Our Adoption Story: Part 2
It was just after 1 pm. My phone lit up—It was Mama T.
My body was numb, my eyes on fire, my voice raspy... but I took a deep breath and answered.
We talked about the morning. I cried some more. I leaned up against the wall to keep myself from falling over. My head was spinning.
"I'm 100% certain I'd like to move forward with the adoption."
Gratitude washed over me. I wished I could hug her through the phone. All I could do was look to John and my mom and give them some shaky thumbs up. I kept my composure as we chatted about what would happen next. And then we hung up.
I collapsed and cried. John rushed to me. We hugged, we cried together, we thanked God. And then he looked at me and said, "Let's go meet our son."
We raced to the hospital...
...well, we ate (we hadn't eaten since around 7 am), freshened ourselves up a bit (because... woah), and THEN raced to the hospital.
I shook as we made our way to the fourth floor of Florida Hospital. We signed in and then made our way to Mama T's room.
We had only known each other for four days. But I felt like I knew her, and she knew me as we said our first hellos. I put by her bed that yellow vase of flowers that represented so much. She told me her favorite color is yellow. Perfect.
And then we met our son. Emerson's half brother was holding him, and he smiled at us as he passed Emerson to me. More tears (I must have an unlimited supply) rushed to my eyes as John and I stared into the face of the most perfect baby boy we had ever seen.
I went and sat on Mama T's bed. We cried and hugged little Emerson together for a while. Not much was said, just tears and hugs shared. She asked what his name was, and I told her Emerson John. She liked it.
My mom then came in and met her grandson. Soon I was getting a band put around my wrist that gave me some type of legal passageway to visit him—which felt like an achievement of sorts. They took us to a private room where we got to hold, pray, and love on our tiny son.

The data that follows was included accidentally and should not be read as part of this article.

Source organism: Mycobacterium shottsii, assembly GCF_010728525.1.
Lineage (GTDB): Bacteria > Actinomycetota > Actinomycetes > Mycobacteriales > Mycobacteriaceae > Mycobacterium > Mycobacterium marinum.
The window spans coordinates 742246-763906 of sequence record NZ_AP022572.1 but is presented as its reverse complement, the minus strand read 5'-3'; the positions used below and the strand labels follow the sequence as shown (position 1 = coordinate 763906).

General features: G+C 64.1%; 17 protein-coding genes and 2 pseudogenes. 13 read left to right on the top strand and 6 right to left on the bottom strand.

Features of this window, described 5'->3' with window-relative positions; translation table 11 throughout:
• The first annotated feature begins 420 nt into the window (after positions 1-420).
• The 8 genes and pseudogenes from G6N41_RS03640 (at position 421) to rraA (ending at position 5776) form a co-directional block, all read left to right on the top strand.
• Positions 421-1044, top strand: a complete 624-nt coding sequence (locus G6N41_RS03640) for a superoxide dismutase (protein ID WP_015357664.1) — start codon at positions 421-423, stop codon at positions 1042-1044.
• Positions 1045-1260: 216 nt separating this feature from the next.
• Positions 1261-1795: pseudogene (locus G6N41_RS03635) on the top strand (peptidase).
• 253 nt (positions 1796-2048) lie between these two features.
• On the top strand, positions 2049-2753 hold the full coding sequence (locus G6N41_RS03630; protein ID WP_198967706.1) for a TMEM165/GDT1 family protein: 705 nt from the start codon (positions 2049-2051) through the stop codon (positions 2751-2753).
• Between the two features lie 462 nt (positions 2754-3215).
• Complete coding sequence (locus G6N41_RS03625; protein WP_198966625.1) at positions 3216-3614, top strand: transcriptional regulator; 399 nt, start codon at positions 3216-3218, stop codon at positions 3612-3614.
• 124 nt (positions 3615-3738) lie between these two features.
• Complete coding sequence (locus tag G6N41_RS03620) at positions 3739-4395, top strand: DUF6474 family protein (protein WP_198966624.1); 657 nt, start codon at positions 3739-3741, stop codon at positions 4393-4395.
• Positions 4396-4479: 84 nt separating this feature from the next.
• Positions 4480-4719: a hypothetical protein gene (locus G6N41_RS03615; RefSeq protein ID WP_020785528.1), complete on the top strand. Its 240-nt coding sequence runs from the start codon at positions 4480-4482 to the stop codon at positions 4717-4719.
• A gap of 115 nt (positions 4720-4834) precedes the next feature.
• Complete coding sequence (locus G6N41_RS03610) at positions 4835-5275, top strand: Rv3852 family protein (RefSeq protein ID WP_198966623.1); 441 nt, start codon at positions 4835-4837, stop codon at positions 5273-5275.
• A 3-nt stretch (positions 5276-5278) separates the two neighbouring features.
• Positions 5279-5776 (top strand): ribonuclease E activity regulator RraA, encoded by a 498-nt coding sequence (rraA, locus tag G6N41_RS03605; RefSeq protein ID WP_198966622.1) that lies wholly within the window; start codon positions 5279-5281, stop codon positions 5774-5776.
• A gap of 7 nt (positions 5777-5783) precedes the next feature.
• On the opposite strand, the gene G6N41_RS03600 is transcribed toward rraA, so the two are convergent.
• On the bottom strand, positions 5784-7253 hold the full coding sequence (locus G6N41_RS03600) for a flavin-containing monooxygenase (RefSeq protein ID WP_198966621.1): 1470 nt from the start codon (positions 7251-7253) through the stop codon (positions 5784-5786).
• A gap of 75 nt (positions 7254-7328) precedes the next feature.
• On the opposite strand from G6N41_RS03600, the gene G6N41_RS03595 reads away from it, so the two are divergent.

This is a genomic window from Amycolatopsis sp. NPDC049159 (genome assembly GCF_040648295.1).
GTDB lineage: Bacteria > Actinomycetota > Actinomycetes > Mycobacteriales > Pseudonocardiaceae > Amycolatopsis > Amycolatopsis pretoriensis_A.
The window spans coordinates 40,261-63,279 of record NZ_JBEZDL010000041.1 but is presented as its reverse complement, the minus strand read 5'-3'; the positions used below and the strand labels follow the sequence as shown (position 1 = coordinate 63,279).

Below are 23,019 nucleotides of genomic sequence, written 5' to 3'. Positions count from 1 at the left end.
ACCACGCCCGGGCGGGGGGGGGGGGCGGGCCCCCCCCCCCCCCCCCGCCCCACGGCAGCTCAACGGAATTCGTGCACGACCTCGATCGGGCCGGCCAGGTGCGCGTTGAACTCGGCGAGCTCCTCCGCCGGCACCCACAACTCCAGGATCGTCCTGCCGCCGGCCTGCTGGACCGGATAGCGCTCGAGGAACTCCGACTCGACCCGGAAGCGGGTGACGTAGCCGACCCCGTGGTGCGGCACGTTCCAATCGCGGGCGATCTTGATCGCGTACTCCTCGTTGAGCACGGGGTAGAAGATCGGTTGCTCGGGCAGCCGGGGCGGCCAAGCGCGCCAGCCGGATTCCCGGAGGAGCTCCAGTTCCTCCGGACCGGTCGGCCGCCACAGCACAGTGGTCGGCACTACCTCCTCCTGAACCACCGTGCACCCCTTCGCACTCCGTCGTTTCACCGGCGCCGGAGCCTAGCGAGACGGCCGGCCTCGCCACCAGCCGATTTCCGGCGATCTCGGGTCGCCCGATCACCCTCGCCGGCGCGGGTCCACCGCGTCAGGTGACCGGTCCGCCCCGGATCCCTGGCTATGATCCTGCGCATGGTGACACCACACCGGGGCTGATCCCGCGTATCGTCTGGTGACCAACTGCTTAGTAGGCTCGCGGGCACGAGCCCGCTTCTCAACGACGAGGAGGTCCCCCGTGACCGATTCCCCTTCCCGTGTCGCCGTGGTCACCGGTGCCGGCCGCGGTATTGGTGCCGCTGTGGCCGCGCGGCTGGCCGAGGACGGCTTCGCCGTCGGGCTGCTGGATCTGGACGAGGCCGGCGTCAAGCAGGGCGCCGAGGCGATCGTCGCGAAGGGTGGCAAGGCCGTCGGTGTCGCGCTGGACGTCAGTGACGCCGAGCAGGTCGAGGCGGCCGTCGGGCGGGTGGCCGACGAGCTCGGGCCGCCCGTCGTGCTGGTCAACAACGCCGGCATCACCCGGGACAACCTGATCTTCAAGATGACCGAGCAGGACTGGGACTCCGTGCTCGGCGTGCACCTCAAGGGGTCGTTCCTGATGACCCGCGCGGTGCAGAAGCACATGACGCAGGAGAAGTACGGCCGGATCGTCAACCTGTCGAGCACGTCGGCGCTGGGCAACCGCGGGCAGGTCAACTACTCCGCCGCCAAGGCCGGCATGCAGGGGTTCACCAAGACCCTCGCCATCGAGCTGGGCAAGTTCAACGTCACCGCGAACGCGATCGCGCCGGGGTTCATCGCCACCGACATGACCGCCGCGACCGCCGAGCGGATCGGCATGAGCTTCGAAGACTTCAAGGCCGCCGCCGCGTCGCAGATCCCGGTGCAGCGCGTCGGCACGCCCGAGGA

It was so hard leaving him. We said goodbye to Mama T, and told her to let us know when we could come to the hospital the next day. I instantly felt so vulnerable. Now we had met him. We gazed into those beautiful brown eyes of his, and he had us wrapped around his tiny little finger.
That night we celebrated.
Seafood. Ocean waves. Sand under our bare feet. Breathing in the fresh ocean air. Gratitude. Thankfulness. Peace.
The next day, April 6th, in the early afternoon, Emerson was officially placed with us.
We surrounded Mama T in a circle of hugs, and then we prayed over her. We cried together yet again, then walked to the NICU together to visit Emerson. He was having some tummy troubles and needed to stay in the NICU for the next six days. Mama T and us surrounded his little bed together.
I have a confession: I was waiting for "the moment." In all the adoption stories I've read, there has been this incredible moment between birth mom and adoptive mom that painted the sky with "it was meant to be." While Mama T and I had many things align, and shared amazing moments together—I still didn't get "the moment." But then it happened.
"I named him Christian before I knew what name you had for him," she told us.
Due to privacy reasons, we're unable to share our last name with our birth mother. She didn't know our last name was Christian, and it took everything in me to not shout "his name IS Christian!" But my heart swelled. Emerson John Christian took on a whole new meaning. That was our "meant-to-be moment."
Mama T held Emerson one last time before being discharged. Trying to put his tubes and cords aside, she held him, loved on him, and it was beautiful to watch.
Emerson will forever know how much you love him, Mama T.
She thanked us for giving her son something she couldn't. And we thanked her for giving us something we couldn't.
"Be a good father," she told John.
"Be a good grandmother," she told my mom.
"I know you'll be a good mother," she told me.
Then she bravely walked out of the NICU.
6 days in the NICU. A total of 19 days in Florida.
A huge number of people that rallied around us in support of our adoption—whether that looked like donating, showering us with gifts to return home to, making us meals, watching our pups and house for nearly three weeks, taking on one of our fundraisers, or simply sending texts and letters of love.
We are so blessed that this is our story.
It brings me so much joy to see John be a dad (and a great one at that), and my love overflows daily for our little family.